Four hundred Guatemalans from among a group of 513 undocumented migrants rescued from two tractor-trailers have been repatriated, Mexican authorities said.

Ten other Guatemalans, four of them minors, will remain in Mexico while authorities verify their immigration status, officials with the INM immigration agency said.

On Tuesday, Mexican police discovered 513 undocumented migrants from several Latin American and Asian countries traveling in subhuman conditions in two tractor-trailers through the southern state of Chiapas, which borders on Guatemala.

Besides the Guatemalans, 32 of the immigrants were from Ecuador, 47 from El Salvador, one each from Honduras and the Dominican Republic, 12 from India, six from Nepal, three from China and a woman who said she is from Japan.

The 400 Guatemalans were returned to their country on board a bus that departed from the Chiapas city of Tapachula.

Meanwhile, the 47 Salvadorans arrived Wednesday night at the immigration station in Tapachula, where they met with El Salvador's consul in Chiapas, Nelson Peña.

The Central American diplomat told Efe that the list of migrants from El Salvador prepared by Mexican authorities will be examined and it will be determined whether any of them are minors.

On Thursday, the consul said, the Salvadorans will be transferred by Mexican authorities to a border crossing point between Guatemala and El Salvador.

The immigrants were being smuggled northwards inside the tractor-trailers, with many of them standing up and supported by ropes. The cargo sections of the vehicles had holes for ventilation.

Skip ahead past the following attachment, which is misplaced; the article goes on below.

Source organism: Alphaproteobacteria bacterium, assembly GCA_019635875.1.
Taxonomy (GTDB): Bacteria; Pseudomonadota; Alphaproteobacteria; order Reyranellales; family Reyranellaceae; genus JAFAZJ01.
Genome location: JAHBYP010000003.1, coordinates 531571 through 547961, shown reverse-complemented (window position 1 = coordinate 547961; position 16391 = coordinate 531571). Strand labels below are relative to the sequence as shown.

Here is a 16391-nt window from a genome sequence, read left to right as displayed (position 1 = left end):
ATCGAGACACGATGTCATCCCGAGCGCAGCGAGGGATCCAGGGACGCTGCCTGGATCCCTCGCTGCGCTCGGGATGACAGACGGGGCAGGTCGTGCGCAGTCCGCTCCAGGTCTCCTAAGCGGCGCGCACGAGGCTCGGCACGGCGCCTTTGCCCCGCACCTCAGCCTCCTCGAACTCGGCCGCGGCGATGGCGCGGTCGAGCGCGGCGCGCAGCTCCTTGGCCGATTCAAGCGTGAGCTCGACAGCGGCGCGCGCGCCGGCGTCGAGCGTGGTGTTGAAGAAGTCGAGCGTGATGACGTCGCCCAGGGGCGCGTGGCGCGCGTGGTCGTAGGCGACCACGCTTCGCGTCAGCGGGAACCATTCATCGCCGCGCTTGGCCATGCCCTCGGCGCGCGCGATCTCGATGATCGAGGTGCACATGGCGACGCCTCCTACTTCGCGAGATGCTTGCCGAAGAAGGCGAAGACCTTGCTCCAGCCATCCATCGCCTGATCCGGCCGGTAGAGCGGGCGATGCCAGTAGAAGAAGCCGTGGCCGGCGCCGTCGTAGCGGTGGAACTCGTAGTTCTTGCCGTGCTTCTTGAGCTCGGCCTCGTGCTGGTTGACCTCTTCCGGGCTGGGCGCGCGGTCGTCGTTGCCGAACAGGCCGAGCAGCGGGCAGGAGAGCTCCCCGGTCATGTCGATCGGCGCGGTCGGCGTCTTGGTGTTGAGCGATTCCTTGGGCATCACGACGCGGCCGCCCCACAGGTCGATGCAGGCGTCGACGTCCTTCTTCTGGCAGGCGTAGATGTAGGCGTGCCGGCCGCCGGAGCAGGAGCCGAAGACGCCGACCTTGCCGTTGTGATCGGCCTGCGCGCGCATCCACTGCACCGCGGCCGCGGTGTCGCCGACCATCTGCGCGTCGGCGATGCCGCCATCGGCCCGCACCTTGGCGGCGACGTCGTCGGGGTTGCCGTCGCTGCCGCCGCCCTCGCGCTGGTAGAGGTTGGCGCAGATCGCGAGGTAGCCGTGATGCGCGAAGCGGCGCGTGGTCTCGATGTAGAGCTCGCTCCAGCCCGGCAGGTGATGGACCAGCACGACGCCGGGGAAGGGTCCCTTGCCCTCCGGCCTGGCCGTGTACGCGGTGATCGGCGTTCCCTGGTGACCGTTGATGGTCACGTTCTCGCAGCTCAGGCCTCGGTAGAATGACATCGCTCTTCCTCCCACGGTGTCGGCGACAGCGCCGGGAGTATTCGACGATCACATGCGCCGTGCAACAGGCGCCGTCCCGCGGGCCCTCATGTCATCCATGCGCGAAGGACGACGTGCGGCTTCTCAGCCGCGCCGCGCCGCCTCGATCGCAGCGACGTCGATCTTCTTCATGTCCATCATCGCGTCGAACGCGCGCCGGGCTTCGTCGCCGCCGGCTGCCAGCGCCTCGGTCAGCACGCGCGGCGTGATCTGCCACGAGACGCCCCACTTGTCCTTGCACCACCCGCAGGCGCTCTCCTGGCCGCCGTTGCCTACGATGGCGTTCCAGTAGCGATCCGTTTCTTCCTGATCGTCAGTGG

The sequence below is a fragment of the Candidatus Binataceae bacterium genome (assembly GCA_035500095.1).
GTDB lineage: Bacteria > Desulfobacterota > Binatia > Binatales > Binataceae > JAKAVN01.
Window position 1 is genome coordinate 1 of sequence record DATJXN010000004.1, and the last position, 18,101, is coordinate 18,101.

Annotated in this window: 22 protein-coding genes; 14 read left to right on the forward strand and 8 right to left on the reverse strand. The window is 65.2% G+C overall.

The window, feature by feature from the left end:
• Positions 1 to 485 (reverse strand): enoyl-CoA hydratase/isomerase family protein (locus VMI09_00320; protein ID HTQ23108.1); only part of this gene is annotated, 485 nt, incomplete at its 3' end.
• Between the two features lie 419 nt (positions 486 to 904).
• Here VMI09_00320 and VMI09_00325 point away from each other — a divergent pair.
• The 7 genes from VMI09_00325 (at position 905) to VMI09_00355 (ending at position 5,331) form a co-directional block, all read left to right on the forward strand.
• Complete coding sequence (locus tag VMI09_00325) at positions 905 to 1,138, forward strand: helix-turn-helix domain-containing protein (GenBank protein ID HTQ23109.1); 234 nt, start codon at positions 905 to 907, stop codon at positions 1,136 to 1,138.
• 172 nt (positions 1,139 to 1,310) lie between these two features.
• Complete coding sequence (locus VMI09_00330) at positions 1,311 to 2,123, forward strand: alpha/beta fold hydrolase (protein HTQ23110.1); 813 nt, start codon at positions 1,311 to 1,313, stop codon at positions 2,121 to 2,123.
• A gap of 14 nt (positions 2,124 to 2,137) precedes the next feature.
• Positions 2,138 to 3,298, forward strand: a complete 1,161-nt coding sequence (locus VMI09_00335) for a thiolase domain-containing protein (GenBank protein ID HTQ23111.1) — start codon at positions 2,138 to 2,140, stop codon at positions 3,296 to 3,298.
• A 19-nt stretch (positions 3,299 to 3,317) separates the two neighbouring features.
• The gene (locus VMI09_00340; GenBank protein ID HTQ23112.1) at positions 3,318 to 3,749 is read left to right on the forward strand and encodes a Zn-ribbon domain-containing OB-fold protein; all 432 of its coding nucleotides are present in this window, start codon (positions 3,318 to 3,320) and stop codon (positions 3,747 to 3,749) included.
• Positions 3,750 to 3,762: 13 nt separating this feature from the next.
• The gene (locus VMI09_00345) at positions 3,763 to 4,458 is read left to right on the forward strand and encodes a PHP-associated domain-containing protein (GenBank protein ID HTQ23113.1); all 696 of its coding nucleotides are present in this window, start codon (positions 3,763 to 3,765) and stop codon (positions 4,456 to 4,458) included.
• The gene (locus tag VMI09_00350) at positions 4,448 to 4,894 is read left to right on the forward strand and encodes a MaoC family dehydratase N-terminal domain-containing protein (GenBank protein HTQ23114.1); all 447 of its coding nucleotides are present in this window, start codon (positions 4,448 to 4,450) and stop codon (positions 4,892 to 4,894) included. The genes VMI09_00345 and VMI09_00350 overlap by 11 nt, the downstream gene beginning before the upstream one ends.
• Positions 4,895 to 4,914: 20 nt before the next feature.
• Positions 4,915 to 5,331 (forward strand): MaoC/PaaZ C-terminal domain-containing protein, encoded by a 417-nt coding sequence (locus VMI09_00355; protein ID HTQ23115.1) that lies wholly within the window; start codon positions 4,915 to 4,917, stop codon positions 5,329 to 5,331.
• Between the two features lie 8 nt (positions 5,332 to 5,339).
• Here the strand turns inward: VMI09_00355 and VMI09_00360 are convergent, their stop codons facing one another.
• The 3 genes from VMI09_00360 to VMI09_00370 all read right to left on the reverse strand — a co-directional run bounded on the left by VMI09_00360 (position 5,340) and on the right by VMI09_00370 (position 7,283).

With regard to the incident, Amnesty International hailed in a communique the intervention of Mexican authorities to rescue the migrants, a situation that "makes clear the vulnerability of tens of thousands of irregular immigrants who pass through Mexico each year."

On Wednesday, Mexican Interior Minister Francisco Blake began a tour of the so-called "migrant route" to inspect the immigration stations in Chiapas, neighboring Oaxaca and in the Gulf coast state of Veracruz.

The complex situation along the Mexico-Guatemala border "is so serious that in Chiapas we have six formal entry points but it is said that there are 56 irregular ones. Therefore, there is the need to strengthen the infrastructure and in that way be able to formally regulate all entries," he said.

Researchers who have studied the issue say traffickers, known as "coyotes," charge Central American immigrants $7,000-$10,000 each to smuggle them through Mexican territory to the United States.

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